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The Geography of James Bond

The Geography of James Bond
Columbia Pictures

The trailer for Skyfall was released on Tuesday, and for once, the urban eye candy is underwhelming. As any fan knows, you can learn quite a bit about the world's cities just by watching James Bond movies. The franchise has featured 41 cities in its 22 films, beginning with London and Kingston, Jamaica, in 1962's Dr. No, and only a few cities have been featured more than once. The all-time leaders, besides London, are Venice and Hong Kong, which Bond has visited three times. Cairo, Istanbul, Tokyo, St. Petersburg and Miami each make two appearances. There are also a number of surprising places to which, as the films approach their 50th anniversary, Bond has never traveled: Moscow, Washington D.C., Beijing, Rome, and the U.A.E., to name a few.

The map below, which tracks James Bond's film travels over the last five decades, is coded by symbol to indicate era, and in the linked larger version, an alphabetical list is available:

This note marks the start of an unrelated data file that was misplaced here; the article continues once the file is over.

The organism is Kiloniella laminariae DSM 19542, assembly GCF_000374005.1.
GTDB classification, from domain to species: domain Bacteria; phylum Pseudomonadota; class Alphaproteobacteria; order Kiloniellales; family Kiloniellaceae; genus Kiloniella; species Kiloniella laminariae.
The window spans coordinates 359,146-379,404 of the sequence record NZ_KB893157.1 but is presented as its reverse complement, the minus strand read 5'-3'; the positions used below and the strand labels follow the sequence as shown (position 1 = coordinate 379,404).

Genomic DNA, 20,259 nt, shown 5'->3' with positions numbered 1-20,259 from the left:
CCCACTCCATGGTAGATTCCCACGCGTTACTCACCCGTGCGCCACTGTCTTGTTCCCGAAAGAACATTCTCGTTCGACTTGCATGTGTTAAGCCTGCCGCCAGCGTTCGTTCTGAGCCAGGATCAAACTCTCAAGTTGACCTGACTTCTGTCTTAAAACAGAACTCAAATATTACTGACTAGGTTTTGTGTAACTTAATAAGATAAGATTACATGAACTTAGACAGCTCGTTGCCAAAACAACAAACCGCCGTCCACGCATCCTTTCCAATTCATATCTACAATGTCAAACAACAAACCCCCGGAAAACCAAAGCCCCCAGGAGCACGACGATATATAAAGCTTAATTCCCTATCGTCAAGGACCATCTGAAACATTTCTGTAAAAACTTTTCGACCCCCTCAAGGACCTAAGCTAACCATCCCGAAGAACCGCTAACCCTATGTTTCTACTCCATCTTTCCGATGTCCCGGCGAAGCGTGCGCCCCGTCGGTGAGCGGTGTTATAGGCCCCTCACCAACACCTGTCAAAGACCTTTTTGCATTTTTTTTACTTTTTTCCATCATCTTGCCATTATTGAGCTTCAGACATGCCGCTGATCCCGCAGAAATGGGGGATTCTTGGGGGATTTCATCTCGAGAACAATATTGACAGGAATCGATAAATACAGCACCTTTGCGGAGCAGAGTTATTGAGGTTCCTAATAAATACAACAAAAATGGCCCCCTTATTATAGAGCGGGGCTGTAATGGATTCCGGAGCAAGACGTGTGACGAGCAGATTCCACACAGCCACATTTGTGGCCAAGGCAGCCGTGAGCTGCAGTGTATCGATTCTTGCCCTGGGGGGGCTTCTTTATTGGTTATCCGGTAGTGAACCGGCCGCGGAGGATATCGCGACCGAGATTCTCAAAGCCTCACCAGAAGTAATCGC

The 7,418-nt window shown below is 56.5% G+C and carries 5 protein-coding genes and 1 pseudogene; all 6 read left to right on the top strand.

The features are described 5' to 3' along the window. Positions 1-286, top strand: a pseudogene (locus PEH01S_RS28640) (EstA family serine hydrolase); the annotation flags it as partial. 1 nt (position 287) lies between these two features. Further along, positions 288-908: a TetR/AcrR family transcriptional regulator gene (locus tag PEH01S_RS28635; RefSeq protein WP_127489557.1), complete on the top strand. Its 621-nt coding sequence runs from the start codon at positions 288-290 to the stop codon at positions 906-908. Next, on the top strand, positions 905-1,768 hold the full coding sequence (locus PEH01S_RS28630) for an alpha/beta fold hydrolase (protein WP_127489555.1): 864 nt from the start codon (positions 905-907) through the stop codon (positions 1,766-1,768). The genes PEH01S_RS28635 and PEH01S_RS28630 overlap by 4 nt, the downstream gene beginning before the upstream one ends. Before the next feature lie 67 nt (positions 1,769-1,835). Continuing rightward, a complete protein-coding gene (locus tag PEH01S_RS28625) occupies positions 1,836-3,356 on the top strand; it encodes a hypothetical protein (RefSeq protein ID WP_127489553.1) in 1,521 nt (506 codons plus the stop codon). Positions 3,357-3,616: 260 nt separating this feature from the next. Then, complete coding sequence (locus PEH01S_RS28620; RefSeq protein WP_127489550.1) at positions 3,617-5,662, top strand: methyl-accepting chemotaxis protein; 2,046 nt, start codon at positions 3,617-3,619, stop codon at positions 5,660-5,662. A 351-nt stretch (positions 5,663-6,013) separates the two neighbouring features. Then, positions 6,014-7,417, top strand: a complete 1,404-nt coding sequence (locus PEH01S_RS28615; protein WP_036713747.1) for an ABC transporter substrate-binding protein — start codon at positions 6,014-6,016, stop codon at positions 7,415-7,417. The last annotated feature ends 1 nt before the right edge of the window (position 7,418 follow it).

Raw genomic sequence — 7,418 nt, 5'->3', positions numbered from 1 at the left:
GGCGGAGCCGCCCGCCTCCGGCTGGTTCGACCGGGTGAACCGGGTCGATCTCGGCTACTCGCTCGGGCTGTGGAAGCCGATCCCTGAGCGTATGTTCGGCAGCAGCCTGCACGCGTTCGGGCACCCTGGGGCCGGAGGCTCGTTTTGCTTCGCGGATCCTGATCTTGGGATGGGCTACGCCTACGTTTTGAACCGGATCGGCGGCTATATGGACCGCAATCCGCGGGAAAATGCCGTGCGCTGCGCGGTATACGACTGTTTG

Sean Connery, 1962-1971

Roger Moore, 1973-1985

Timothy Dalton, 1987-1989

Pierce Brosnan, 1995-2002

Daniel Craig, 2006-present

Bond hotspot--multiple films.

We see that Bond has only visited the United States once since the Roger Moore era, and he's seen twice as many Caribbean cities as South American cities. Surprisingly, he hasn't seen much of urban Eastern Europe, with Kiev, Warsaw, and Budapest all untapped.

George Lazenby, who played Agent 007 in only one film, On Her Majesty's Secret Service (1969), hardly visited any cities at all, making only a short stop in Bern, Switzerland. Bond's more pastoral locations, like Iguazú Falls, where 007 nearly drowned in 1979's Moonraker, have not been included — Bond has also been to India and the Korean Peninsula, but not to Mumbai or Seoul. Lastly, filming has not always taken place in situ. The St. Petersburg Statue Park scene in Goldeneye, for example, was actually filmed in Budapest.


View The Geography of Bond in a larger map

As to where Skyfall will bring us, the newest trailer drops few hints except that London looks to figure prominently. Can you identify the Hagia Sofia lookalike at 2:08?

Henry Grabar is a freelance writer and a former fellow at The Atlantic Cities. He lives in New York. All posts »

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